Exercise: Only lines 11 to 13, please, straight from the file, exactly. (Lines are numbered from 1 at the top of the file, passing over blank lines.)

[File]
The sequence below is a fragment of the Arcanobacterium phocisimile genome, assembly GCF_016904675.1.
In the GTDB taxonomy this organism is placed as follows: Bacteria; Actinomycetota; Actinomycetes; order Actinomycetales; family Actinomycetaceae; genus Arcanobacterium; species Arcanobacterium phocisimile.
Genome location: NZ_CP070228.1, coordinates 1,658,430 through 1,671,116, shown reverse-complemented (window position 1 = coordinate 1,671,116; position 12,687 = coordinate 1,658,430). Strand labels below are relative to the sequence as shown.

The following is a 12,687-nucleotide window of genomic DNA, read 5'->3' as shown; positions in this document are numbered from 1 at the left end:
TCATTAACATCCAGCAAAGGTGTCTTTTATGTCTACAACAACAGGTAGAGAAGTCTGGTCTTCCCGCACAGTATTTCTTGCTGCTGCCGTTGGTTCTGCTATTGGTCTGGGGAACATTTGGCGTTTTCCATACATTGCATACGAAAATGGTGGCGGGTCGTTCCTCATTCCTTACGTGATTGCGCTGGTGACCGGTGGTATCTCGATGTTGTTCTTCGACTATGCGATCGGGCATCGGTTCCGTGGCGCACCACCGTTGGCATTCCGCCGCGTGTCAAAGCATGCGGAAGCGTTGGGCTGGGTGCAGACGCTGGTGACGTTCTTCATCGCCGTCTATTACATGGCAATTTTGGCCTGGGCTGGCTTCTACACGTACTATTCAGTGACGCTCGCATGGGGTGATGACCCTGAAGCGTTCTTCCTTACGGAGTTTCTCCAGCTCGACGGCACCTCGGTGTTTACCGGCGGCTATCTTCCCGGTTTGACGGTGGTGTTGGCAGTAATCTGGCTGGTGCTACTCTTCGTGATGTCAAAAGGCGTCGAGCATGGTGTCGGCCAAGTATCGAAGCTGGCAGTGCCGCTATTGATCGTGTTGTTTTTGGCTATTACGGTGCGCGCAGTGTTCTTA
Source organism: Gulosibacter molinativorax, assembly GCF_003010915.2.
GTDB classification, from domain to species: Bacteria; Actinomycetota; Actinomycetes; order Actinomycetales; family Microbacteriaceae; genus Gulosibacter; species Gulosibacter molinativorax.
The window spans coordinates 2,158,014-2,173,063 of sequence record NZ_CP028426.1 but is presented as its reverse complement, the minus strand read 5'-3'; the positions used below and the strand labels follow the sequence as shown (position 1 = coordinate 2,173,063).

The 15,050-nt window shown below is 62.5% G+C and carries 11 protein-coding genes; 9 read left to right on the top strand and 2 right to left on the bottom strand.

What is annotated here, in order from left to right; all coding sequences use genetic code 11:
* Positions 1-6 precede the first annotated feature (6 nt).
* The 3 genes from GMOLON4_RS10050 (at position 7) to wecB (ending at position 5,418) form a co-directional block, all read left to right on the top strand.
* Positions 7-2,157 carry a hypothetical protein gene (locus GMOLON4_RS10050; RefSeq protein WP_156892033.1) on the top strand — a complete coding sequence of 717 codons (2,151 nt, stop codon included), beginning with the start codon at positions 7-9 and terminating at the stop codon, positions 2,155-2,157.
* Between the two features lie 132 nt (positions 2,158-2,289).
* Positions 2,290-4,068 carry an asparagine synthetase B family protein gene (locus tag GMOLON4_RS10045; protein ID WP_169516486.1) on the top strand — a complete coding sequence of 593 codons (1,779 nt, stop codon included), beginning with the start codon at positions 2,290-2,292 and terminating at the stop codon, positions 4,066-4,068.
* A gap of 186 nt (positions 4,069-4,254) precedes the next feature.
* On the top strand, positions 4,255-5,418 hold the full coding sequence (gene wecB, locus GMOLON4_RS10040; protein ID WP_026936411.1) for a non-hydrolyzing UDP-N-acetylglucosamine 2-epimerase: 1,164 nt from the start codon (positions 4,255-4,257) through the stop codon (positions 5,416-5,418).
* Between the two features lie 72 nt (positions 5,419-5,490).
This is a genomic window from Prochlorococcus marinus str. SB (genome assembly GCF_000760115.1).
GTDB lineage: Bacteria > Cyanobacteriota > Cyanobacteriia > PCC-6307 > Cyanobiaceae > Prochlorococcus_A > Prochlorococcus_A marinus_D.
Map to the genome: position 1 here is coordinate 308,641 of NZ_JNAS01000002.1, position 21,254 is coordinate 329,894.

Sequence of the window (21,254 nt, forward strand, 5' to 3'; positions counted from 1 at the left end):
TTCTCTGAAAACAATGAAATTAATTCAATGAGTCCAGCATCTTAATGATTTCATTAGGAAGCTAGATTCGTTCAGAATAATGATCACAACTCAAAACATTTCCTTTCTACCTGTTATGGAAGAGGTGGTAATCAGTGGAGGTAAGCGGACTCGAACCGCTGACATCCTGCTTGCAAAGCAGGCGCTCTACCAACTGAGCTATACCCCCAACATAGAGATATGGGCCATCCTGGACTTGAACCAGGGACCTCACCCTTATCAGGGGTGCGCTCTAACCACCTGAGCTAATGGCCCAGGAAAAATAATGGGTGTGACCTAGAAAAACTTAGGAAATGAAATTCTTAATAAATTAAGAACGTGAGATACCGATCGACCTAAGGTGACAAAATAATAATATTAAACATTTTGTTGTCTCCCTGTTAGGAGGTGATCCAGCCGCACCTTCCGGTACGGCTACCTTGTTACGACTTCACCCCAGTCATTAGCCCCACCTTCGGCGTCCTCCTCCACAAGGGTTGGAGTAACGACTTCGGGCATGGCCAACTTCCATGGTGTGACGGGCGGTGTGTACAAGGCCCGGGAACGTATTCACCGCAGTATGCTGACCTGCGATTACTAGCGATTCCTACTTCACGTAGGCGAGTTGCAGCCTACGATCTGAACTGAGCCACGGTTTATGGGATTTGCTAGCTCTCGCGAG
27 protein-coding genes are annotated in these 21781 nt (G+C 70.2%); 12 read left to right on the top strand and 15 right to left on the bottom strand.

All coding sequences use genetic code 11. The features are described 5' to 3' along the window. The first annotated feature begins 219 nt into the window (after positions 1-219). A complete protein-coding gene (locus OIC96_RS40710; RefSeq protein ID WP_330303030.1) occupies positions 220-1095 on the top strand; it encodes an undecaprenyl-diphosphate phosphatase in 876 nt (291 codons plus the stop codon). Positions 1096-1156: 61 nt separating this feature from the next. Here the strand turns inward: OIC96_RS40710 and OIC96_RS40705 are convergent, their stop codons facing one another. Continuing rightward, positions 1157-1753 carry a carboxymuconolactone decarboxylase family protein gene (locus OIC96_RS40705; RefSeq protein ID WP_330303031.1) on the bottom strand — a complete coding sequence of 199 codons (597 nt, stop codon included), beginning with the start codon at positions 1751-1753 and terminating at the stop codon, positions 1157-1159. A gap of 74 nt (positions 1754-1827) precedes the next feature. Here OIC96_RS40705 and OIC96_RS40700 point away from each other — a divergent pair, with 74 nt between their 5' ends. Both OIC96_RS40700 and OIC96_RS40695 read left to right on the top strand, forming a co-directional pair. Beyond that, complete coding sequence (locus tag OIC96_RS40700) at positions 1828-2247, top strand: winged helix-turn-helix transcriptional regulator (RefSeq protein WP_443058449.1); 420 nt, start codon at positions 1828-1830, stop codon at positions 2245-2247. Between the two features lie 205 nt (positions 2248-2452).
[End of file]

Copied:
* Positions 1-6 precede the first annotated feature (6 nt).
* The 3 genes from GMOLON4_RS10050 (at position 7) to wecB (ending at position 5,418) form a co-directional block, all read left to right on the top strand.
* Positions 7-2,157 carry a hypothetical protein gene (locus GMOLON4_RS10050; RefSeq protein WP_156892033.1) on the top strand — a complete coding sequence of 717 codons (2,151 nt, stop codon included), beginning with the start codon at positions 7-9 and terminating at the stop codon, positions 2,155-2,157.